At this point, Dubai’s precocious ambition is fragile and built all too obviously on lifeless desert sand. Lacking the massive oil and natural gas wealth of its Big Brother Abu Dhabi, it has had limited choices on how to build itself to an economy of consequence. It has built massive debts to finance its ambitions (today still around 140 per cent of gross domestic product), and has had to be bailed out twice by Abu Dhabi – the last time for US$20 billion in 2009. But paradoxically as oil prices have crashed over the past two years, so its diversification away from oil and gas has made it one of the region’s more robust economies with GDP growth last year at about 4.5 per cent.
While its vulnerabilities are only too obvious, its courage in addressing them deserves serious attention. First and least escapable among its vulnerabilities is its location, perilously close to the dreadful endless conflicts across the Islamic world. While the conflicts in Syria and Iraq are not so near, the growing conflict in Yemen, where troops from the United Arab Emirates are fighting alongside the Saudi military, is definitely too close for comfort.
Yet despite this vulnerability, Dubai has made a strength out of weakness. By adopting a remarkably open and tolerant iteration of Islam, in contrast with the intolerance and xenophobia of the militant Islam currently tearing apart countries like Syria, it has created a home for pragmatic and open-minded Muslims from across the world. Here, the executive ranks of many large local companies will see Muslims from Egypt, Saudi Arabia, Palestine, Syria, Turkey and Tunisia working alongside each other, mixing alongside expats from Britain and Australia, and Hindus from India.
The same company will be employing labourers from Pakistan and Bangladesh, and middle-ranking accountants and managers from Indonesia and the Philippines. Here, Islam wears a coat of very many colours, and should be applauded for providing a living example of how Islam can be tolerant, multifaceted and globally integrated.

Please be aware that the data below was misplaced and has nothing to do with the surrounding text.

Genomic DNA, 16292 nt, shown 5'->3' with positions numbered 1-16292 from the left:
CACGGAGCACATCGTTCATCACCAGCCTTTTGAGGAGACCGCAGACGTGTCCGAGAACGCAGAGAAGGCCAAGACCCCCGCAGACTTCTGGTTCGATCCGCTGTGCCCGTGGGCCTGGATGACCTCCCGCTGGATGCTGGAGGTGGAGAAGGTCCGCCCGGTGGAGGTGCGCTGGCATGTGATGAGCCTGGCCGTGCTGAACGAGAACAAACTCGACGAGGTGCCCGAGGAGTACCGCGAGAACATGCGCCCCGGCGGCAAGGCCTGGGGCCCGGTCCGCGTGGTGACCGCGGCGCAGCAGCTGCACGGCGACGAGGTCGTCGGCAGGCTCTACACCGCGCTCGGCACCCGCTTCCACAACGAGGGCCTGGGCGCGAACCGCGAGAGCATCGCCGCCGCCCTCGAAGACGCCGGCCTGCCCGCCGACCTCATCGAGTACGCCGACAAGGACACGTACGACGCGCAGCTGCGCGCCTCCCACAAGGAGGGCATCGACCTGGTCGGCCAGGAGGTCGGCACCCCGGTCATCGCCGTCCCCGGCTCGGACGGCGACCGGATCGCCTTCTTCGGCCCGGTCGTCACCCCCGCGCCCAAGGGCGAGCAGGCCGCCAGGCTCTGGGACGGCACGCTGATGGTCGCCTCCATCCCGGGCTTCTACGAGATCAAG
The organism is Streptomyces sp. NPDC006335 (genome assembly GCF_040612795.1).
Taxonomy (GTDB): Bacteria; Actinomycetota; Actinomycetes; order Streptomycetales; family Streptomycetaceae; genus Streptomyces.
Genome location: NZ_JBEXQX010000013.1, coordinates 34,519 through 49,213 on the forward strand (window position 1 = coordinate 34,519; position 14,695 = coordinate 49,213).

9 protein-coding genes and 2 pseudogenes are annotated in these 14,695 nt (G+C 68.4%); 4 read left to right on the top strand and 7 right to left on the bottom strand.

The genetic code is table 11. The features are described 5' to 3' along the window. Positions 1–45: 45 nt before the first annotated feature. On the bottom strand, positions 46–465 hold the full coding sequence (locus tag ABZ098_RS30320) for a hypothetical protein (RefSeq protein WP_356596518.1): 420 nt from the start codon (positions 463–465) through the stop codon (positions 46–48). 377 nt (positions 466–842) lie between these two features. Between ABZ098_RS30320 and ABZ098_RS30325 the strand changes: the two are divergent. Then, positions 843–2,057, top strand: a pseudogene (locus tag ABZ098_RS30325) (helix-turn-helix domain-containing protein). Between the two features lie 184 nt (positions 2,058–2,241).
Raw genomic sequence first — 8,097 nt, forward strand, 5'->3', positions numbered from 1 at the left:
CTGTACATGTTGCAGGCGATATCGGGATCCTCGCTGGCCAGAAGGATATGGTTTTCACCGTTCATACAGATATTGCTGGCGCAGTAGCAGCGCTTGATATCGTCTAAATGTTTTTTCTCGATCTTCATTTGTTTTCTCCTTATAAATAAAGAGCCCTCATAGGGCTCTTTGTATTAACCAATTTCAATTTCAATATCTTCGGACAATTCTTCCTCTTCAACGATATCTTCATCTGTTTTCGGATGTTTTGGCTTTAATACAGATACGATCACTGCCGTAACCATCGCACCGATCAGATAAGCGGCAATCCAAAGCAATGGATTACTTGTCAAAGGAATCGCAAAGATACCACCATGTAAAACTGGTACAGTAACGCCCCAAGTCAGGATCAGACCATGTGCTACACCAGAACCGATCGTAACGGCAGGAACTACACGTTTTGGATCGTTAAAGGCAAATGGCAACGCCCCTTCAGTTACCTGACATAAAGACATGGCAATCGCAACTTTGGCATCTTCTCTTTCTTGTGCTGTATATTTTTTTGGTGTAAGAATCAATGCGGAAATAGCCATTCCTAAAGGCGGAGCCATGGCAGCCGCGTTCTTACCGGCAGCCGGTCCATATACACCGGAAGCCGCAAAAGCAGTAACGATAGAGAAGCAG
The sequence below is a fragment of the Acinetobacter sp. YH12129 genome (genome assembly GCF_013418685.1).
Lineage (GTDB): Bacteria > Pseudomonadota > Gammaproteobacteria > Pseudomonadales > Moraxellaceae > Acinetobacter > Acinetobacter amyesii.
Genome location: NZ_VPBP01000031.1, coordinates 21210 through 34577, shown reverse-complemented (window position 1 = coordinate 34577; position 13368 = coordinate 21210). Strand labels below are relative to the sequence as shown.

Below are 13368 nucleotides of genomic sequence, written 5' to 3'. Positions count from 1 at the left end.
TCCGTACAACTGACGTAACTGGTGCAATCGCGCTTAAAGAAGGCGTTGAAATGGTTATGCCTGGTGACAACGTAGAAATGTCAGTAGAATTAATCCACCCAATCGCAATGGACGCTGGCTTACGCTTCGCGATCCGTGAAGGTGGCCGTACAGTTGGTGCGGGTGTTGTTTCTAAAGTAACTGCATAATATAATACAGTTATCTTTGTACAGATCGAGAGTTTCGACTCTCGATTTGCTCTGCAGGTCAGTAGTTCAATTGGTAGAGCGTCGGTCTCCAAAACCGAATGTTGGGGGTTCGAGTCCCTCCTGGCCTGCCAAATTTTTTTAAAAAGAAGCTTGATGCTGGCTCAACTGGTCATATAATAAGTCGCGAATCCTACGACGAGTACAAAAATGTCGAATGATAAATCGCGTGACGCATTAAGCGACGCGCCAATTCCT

Dubai’s second obvious vulnerability is the astonishing extent of its reliance of international workers. With a total population today of just more than eight million, just 900,000 are native Emiratis. According to the Oxford Business Group, 22 out of every 23 active members of the workforce are expatriates. Out of the tiny number of Emiratis active in the workforce, over 55 per cent hold government jobs.
With labour migration such a dirty word in Europe today, and with so many sensitivities in Hong Kong over foreign nationals working locally, Dubai’s willingness to let foreign mercenary workers fill more than 95 per cent of the economy’s non-government jobs is nothing short of astonishing. And yet Dubai’s growth would have been impossible without it, and future growth is likely to be impossible without even further relaxation.
The systems it has created to manage these massive mercenary flows seem cumbersome and complex, but its courage in putting out a welcome mat to working people from across the world has to be commended. We have much to learn how sustainably it can work.
So as I return home to Hong Kong, allow me to admire Dubai’s marvellous experiment, but to remain sceptical about its long-term sustainability. It deserves to succeed, and we can learn important lessons from it, but I am happy not to be part of it.
David Dodwell researches and writes about global, regional and Hong Kong challenges from a Hong Kong point of view